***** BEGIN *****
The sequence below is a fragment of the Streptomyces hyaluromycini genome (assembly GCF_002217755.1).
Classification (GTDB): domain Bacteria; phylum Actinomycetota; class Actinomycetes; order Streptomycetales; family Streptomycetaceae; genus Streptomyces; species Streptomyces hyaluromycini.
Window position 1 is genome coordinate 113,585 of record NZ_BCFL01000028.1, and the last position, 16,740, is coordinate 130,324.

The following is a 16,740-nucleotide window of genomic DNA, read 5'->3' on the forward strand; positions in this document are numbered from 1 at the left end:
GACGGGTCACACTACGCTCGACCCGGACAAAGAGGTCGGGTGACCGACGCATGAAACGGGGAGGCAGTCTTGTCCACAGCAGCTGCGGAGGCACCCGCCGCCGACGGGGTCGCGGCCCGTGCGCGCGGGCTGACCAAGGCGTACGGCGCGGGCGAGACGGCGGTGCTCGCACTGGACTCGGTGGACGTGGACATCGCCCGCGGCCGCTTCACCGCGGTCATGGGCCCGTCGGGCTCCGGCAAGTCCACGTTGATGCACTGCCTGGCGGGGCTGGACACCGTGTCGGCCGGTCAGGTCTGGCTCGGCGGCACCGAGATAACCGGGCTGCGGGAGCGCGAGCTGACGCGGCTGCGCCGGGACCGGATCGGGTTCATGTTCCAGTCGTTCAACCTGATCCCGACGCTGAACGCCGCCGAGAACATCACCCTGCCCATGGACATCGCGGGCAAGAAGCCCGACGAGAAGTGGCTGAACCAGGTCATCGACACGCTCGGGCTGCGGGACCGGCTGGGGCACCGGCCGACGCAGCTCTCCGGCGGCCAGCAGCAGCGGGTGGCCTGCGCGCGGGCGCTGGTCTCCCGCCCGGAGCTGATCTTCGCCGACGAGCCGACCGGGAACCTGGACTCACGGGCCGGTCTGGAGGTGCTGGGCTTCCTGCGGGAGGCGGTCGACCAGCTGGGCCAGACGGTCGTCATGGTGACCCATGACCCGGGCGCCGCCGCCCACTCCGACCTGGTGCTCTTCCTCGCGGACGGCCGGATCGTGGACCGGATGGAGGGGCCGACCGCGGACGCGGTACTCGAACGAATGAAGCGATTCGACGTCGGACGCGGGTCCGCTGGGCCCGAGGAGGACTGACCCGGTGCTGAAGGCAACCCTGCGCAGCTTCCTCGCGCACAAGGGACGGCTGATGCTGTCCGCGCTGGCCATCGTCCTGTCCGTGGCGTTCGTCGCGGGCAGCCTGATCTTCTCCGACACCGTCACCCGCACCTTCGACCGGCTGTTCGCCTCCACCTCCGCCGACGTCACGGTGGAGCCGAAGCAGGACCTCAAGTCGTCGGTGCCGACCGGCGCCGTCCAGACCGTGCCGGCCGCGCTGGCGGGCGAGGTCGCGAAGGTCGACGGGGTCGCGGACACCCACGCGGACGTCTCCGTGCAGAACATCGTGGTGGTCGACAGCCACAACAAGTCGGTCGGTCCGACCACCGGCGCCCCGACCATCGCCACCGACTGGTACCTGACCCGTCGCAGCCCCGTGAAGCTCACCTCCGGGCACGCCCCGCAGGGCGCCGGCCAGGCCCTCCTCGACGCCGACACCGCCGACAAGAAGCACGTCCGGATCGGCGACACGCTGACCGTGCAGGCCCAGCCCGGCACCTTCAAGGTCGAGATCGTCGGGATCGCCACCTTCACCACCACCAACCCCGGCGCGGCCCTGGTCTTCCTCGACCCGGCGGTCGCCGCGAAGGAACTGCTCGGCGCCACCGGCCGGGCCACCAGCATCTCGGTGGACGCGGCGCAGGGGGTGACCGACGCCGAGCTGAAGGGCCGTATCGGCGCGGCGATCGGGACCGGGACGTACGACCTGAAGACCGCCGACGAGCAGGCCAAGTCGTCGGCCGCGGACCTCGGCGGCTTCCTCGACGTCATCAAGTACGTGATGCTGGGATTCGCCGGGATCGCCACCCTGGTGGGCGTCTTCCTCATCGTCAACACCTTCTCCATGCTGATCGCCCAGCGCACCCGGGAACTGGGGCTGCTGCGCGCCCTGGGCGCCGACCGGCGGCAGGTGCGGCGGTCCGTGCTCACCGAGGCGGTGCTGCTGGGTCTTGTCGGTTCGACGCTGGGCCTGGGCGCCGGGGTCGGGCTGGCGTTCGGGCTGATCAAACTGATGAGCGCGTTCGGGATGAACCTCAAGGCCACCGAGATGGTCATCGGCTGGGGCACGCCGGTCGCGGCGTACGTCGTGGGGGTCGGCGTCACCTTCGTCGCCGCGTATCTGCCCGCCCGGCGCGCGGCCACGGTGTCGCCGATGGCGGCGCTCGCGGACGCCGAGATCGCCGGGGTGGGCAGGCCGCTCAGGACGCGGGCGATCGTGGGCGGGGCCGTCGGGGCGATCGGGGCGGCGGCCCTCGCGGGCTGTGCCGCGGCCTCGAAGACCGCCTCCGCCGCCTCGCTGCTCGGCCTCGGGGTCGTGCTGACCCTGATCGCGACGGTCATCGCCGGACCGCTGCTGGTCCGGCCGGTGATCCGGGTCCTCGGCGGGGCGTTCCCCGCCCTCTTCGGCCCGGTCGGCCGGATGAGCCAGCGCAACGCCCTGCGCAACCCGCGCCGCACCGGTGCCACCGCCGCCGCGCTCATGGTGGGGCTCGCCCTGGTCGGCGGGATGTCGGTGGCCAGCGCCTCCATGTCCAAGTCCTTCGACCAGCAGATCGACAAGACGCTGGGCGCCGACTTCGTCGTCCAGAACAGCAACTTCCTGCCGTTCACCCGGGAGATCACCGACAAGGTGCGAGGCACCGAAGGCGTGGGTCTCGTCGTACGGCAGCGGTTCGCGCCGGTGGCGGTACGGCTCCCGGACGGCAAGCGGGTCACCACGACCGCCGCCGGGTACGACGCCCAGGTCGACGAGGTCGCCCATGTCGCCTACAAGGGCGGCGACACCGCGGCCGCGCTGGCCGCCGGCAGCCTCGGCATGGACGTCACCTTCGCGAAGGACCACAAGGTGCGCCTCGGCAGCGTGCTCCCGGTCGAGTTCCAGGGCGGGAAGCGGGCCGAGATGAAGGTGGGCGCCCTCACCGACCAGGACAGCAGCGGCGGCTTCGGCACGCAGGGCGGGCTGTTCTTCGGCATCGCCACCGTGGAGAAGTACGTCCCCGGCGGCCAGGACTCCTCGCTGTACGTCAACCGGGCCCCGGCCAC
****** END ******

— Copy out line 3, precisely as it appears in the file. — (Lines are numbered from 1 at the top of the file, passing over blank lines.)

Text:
Window position 1 is genome coordinate 113,585 of record NZ_BCFL01000028.1, and the last position, 16,740, is coordinate 130,324.